I have a motorhome that I store for the summer months and try to start every 30 days to keep the battery up. The other day it wouldn’t start as the engine battery was dead. It did start using the switch on the dash that kicks in the coach batteries to assist, but I did not want to run around and burn up high-priced gas to charge the battery, so I elected to pull the engine battery and have it charged.
The battery checked out OK (I bought it about five months ago at a NAPA store). I asked at the NAPA store if there was any kind of switch I could put on the battery to disconnect it. I discovered that NAPA has about five different battery switches.
I purchased a Compact Battery Switch for less than $10. This 4-inch-long device fastens onto a battery terminal just like the battery cable does, while the other end has a fitting for the battery cable. In the middle is a plastic knob that turns the power off and on. A nice feature of the device is that the knob screws completely off to deter theft. I have a dinghy vehicle that is not one of the popular models for thieves, but if I had a car that was in that category, I would also consider installing a battery switch.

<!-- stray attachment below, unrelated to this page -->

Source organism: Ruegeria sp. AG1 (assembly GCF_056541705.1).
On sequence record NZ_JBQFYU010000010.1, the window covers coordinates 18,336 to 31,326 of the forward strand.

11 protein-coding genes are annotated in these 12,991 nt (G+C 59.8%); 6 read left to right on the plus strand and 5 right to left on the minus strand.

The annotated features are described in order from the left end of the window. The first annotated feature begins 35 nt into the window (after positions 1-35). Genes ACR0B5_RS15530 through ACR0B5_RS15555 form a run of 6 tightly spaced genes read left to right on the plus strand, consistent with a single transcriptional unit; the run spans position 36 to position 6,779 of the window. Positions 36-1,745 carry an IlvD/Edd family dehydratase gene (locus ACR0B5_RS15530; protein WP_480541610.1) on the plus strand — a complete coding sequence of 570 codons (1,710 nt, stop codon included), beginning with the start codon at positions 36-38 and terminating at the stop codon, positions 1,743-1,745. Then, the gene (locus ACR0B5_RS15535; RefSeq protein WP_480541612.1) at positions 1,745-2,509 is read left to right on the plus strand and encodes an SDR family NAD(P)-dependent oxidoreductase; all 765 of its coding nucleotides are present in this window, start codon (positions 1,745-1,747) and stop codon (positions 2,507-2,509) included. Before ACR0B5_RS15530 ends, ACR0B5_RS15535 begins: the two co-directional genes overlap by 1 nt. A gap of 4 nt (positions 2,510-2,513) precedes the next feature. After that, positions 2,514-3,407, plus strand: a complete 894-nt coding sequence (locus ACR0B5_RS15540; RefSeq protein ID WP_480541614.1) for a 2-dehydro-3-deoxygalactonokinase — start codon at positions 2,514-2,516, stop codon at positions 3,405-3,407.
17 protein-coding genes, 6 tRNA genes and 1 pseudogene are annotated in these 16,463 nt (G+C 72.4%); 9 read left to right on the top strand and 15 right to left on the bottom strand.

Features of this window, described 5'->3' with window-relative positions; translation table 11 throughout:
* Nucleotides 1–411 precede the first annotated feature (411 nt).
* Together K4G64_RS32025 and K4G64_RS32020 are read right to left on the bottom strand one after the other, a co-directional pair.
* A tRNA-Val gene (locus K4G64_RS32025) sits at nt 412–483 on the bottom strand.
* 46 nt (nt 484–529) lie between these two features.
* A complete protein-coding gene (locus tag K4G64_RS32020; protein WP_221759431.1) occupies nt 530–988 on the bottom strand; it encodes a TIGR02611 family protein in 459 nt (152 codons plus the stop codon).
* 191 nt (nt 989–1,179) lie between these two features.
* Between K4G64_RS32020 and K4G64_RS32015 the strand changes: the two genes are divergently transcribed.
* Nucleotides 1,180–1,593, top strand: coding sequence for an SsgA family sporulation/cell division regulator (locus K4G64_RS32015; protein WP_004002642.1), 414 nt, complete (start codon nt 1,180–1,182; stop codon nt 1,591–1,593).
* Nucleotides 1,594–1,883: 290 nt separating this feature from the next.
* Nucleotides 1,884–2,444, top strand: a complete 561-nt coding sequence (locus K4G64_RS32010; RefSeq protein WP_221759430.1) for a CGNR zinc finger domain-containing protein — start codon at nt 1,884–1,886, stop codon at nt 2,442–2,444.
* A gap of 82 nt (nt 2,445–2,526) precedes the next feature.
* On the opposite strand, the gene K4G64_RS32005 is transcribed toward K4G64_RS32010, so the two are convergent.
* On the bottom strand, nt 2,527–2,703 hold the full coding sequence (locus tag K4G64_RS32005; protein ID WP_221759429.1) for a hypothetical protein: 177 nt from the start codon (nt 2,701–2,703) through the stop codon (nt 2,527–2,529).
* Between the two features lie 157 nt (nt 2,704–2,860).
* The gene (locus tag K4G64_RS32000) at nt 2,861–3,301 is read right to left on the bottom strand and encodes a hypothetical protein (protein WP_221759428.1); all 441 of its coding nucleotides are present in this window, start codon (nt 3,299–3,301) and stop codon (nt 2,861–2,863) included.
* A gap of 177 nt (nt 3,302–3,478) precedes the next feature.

Charley Williamson | Minnetonka, Minn.
Thanks for writing, Charley. I have these disconnects on all my vintage vehicles, too. They are inexpensive, fairly simple and usually effective, although I’ve had problems with corrosion and intermittent connections, which required me to get out and fiddle with them. You also have to be careful that you don’t lose the insert (or the knob) when the knob is removed on some.
— Ken Freund